As the long Church Season of Epiphany comes to a close, we begin the Season of Lent this Wednesday evening, March 1st. In some of our RI Conference UCC churches there will be an Ash Wednesday service where ashes are marked (imposed) upon the forehead (or on the back of the hand) in the shape of a cross along with these spoken words, “Remember that you are dust and to dust you shall return” – a sobering reminder of both the limits of our life on earth and perhaps how much we need to do while we are here. Lent continues for a total of 40 days (except for Sundays which are considered “little Easters”).
Lent offers us many options – it invites us to remember the short ministry of Jesus as well as his eventual final journey to Jerusalem, it moves us thru his final week on this earth as a human being, and his death on a cross and his subsequent resurrection on Easter morning.
Lent offers us many options – for some it is a time to “re-boot” our faith, for others it invites us into a new discipline (fasting from something or adding something new to our spiritual routines); for still others Lent pushes us to re-focus and perhaps to wrestle with some important questions. For many of our churches here in RI there are special Lenten programs, meals, and conversations. I will read the book by James H. Cone entitled The Cross and the Lynching Tree and join in the Lenten discussion on this book at Beneficent Church on Wednesday evenings from 7-8 pm (right across from my apartment at Beneficent House.)
In his annual Lenten message, Pope Francis has written, "Indifference to our neighbor and to God also represents a real temptation for us Christians. Each year during Lent we need to hear once more the voice of the prophets who cry out and trouble our conscience."
The Christian writer Frederick Buechner in his book Wishful Thinking suggests the following about Lent: “In many cultures there is an ancient custom of giving a tenth of each year's income to some holy use. For Christians, to observe the forty days of Lent is to do the same thing with roughly a tenth of each year's days. After being baptized by John in the river Jordan, Jesus went off alone into the wilderness where he spent forty days asking himself the question what it meant to be Jesus.” Buechner goes on to suggest these questions that might help us focus this Lent:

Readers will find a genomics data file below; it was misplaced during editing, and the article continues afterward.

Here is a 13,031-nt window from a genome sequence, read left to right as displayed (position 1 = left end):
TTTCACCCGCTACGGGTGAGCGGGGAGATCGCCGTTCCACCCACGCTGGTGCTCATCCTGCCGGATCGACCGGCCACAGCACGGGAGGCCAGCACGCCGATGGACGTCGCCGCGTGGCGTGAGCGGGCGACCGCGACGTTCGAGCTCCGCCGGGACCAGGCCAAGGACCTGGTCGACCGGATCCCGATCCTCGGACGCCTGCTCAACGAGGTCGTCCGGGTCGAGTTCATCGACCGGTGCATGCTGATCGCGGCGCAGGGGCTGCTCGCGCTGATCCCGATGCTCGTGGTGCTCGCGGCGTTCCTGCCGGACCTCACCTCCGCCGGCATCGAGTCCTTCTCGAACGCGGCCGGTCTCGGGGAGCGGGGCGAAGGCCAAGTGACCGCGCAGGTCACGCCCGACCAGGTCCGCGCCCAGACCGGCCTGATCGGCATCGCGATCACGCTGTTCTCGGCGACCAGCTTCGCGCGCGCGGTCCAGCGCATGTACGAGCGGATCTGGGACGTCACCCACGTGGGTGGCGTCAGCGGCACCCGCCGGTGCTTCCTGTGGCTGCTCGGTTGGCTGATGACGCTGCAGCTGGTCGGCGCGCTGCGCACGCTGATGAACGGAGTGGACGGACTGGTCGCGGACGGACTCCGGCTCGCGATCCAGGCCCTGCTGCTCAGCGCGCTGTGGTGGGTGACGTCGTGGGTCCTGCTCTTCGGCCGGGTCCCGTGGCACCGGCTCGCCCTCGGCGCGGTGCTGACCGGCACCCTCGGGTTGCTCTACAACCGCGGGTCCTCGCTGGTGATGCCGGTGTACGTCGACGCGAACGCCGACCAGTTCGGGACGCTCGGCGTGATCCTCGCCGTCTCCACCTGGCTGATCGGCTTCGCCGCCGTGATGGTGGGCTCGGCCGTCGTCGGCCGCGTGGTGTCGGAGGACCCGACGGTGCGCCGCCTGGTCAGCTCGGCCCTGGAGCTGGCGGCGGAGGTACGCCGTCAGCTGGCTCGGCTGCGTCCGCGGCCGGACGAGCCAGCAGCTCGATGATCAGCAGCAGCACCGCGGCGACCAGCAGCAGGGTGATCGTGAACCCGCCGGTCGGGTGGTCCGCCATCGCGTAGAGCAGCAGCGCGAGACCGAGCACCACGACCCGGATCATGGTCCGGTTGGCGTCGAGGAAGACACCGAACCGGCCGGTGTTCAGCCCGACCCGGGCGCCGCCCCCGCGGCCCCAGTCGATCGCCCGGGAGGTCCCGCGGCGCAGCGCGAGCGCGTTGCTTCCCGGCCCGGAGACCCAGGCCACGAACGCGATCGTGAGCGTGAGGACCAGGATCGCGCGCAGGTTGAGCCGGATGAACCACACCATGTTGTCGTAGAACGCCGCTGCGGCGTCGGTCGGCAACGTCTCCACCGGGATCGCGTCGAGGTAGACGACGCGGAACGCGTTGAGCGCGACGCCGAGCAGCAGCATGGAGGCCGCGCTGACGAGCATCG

If you had to bet everything you have on whether there is a God or whether there isn't, which side would get your money and why?
When you look at your face in the mirror, what do you see in it that you most like and what do you see in it that you most deplore?
If you had only one last message to leave to the handful of people who are most important to you, what would it be in twenty-five words or less?
Of all the things you have done in your life, which is the one you would most like to undo?
Which is the one that makes you happiest to remember?
Is there any person in the world, or any cause, that, if circumstances called for it, you would be willing to die for?
If this were the last day of your life, what would you do with it?
Pope Francis and Buechner both challenge us to make good use of our time this Lenten season. I hope you will consider what this Lent might offer you and how you will live into these 40 days ahead.
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